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Vermont Green: The new American club trying to do things differently

Vermont Green will play their home games at the University's Virtue Field in Burlington
Vermont Green will play their home games at the University’s Virtue Field in Burlington

When a group of football-loving old college buddies banged their heads together at the start of the pandemic, they were not content to just build their own club.

They would try to change the world.

Two years later, and the “half-baked” idea is now ready, with Vermont Green ready to make their debut in USL League 2 – the United States’ fourth row – against Boston City on Sunday.

The dream is to climb the country’s league system, but what sets Vermont Green apart is their belief that football can be a powerful catalyst for a more environmentally sustainable and socially just world.

“Football clubs have this unique opportunity to be a reflection of their community,” explains co-founder Matthew Wolff, best known for designing France’s 2018 World Cup winning kit and for his commitment to creating hugely popular Nigeria number from the same tournament.

“Part of the mission is to inspire clubs around the country that are in divisions higher than us and see if they can make environmental justice and environmental responsibility a central part of running a football club.”

Vermont Green interprets environmental justice as being a fair treatment and meaningful involvement of all people – regardless of race, color, national origin or income – when it comes to developing, implementing and enforcing environmental laws, regulations and policies.

It is also a social movement that fights for equal distribution of environmental benefits and burdens.

“It puts the human face on environmental issues,” says co-founder Keil Corey. “I first go to climate change because 76% of the state is really concerned about climate change. We come from a place where culture already exists.

“We need to do more education about the human aspect of how climate change puts a disproportionate burden on marginalized societies. Most often, these societies have contributed the least to the problem.”

Vermont Green logo
Vermont Green logo as they begin life in the American fourth layer

To achieve their goals, the club has set five goals: become net zero, combat systemic racism, commit to donate 1% of their annual sales to environmentally friendly non-profit organizations, procure goods using recycled or recycled materials, and continue to educate and raise awareness how to influence change.

Corey has generally found that younger people are more aware of the broader issues. He also believes that people relate best to examples that have a direct impact on their locality. In Vermont, just south of the Canadian-US border, he says residents understand the need to protect the environment due to industries such as fishing, hunting and deforestation in the state.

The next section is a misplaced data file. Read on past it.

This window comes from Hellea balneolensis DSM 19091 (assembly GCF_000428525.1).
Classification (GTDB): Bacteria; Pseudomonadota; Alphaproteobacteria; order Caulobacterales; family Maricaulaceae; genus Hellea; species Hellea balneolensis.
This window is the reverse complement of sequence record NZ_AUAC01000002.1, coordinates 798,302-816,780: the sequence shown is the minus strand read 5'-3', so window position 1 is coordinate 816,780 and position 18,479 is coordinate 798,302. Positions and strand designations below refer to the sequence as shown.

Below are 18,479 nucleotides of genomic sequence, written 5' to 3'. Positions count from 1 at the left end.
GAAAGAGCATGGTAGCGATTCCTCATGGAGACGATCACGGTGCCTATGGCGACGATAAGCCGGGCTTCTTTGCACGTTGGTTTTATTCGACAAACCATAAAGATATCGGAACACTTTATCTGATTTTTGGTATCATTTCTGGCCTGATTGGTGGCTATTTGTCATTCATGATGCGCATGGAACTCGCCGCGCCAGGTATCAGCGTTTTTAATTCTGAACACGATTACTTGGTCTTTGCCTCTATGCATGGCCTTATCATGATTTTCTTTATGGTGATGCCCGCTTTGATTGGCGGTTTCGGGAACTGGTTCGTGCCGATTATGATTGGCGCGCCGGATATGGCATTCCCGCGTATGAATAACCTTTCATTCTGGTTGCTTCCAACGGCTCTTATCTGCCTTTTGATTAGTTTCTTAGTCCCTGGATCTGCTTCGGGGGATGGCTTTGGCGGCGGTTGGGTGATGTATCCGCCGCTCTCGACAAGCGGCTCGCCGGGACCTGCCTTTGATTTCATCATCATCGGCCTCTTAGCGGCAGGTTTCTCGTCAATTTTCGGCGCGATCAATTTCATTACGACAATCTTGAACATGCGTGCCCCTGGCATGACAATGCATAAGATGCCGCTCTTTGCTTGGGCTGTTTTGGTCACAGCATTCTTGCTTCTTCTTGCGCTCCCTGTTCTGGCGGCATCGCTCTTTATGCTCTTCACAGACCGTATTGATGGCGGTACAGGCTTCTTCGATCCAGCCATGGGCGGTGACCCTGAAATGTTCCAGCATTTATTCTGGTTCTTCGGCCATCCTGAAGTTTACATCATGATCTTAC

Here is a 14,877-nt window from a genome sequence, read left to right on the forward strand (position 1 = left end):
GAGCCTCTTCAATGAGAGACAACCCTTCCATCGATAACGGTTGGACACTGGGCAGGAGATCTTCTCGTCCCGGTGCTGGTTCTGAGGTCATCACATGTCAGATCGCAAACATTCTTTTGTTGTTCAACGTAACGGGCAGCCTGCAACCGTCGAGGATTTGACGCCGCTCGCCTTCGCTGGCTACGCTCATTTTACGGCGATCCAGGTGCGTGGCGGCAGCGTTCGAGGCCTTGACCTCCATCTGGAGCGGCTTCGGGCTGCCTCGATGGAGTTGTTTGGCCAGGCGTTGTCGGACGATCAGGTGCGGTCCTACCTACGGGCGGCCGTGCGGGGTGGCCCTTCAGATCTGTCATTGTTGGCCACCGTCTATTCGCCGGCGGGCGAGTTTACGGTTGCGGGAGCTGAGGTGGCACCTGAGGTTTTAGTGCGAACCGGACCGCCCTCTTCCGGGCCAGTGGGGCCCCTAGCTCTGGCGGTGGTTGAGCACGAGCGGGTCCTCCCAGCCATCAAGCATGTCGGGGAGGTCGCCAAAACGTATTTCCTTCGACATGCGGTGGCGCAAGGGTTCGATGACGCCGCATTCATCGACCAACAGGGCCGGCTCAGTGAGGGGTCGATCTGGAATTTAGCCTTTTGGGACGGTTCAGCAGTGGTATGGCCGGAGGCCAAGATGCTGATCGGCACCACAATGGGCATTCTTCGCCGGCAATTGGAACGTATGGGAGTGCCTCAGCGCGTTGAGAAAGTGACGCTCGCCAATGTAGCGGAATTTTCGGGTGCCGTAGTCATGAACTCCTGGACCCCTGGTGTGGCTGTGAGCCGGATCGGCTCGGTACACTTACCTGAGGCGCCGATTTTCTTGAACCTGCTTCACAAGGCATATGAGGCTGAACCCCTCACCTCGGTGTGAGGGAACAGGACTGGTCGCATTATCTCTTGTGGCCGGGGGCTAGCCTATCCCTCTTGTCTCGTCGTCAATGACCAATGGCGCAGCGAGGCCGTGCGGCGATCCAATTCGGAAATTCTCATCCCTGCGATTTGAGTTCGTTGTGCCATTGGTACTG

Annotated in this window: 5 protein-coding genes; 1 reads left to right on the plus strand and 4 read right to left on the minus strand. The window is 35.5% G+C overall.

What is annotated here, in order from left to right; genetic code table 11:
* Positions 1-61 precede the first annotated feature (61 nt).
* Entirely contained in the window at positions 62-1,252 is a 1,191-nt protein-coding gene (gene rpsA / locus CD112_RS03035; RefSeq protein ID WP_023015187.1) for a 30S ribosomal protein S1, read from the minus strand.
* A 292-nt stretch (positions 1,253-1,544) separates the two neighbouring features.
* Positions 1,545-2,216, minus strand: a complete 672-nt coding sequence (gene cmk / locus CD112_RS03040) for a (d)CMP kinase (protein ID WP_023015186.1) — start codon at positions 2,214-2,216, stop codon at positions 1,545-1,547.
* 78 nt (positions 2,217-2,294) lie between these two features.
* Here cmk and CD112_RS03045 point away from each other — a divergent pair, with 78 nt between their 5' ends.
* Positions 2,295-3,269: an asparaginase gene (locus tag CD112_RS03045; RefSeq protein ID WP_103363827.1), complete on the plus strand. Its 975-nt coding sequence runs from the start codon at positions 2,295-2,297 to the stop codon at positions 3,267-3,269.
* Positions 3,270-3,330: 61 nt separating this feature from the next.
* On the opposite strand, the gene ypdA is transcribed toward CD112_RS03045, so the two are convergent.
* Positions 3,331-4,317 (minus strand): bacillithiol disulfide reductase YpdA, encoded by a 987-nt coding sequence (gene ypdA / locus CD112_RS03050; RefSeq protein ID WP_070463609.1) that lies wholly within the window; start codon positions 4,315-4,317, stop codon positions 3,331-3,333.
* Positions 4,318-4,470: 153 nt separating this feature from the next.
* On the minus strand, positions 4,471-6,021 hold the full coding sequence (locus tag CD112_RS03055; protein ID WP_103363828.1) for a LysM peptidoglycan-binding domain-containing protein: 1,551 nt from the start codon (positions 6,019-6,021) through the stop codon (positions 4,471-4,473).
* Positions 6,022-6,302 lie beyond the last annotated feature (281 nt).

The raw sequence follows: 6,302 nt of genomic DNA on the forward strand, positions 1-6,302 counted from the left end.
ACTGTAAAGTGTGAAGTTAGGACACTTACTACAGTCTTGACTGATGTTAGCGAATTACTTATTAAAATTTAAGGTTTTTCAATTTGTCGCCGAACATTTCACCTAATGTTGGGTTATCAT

“Football is a really good tool to talk about these things,” he adds. “You can share the lived experiences of players or staff or members of the local community.

“It’s so much more compelling than polar bears. No insult to them – I love them and want them to survive – but it just does not quite correspond to anyone living in Vermont because they do not live next to polar bears. .

“We hope to use our platform to get more people to use their voice and then start acting like calculating your CO2 footprint, understanding exactly what it is, and starting the journey with us.”

‘Krister and kits a gateway drug’

Co-founder Matthew Wolff with Vermont's first signature Oliver Martin
Co-founder Matthew Wolff, left, with Vermont’s first signing Oliver Martin

The club’s ethos is popular and attracts interest from the local community and elsewhere – they have spoken to English club Forest Green Rovers, received interest from companies sharing a similar goal, prompting players from across the United States to contact for trials because they agreed with the club’s mission.

As one might expect with Wolff involved, the club’s merchandise is also proving a hit.

“Forces and sets can be a bit of a gateway to football addiction, especially in the United States, where the sport is in its teens,” said Wolff, who also worked at Paris St-Germain and Jordan Brand. Cooperation.external link

“Designing emblems for clubs around the country has given me a really interesting place at the table, especially for new clubs trying to define their identity.

“By being able to see how it was done in Chicago Fire, LAFC and New York City FC, I have been able to gather some knowledge along the way and experience on how to start a club from scratch and build an identity.”

The club’s founders are financing the project themselves, and as Vermont Green enters their inaugural season, they understand that there are plenty of lessons to be learned both on and off the field.

“The common belief that sustainability is more expensive no longer really applies to many things,” Corey explains. “It’s more of a time commitment.”

Wolff adds: “The path we have chosen is to make any business decision with environmental responsibility in mind, so whether it’s our clothing program or our kits or our partners, we hold ourselves to a high standard.”

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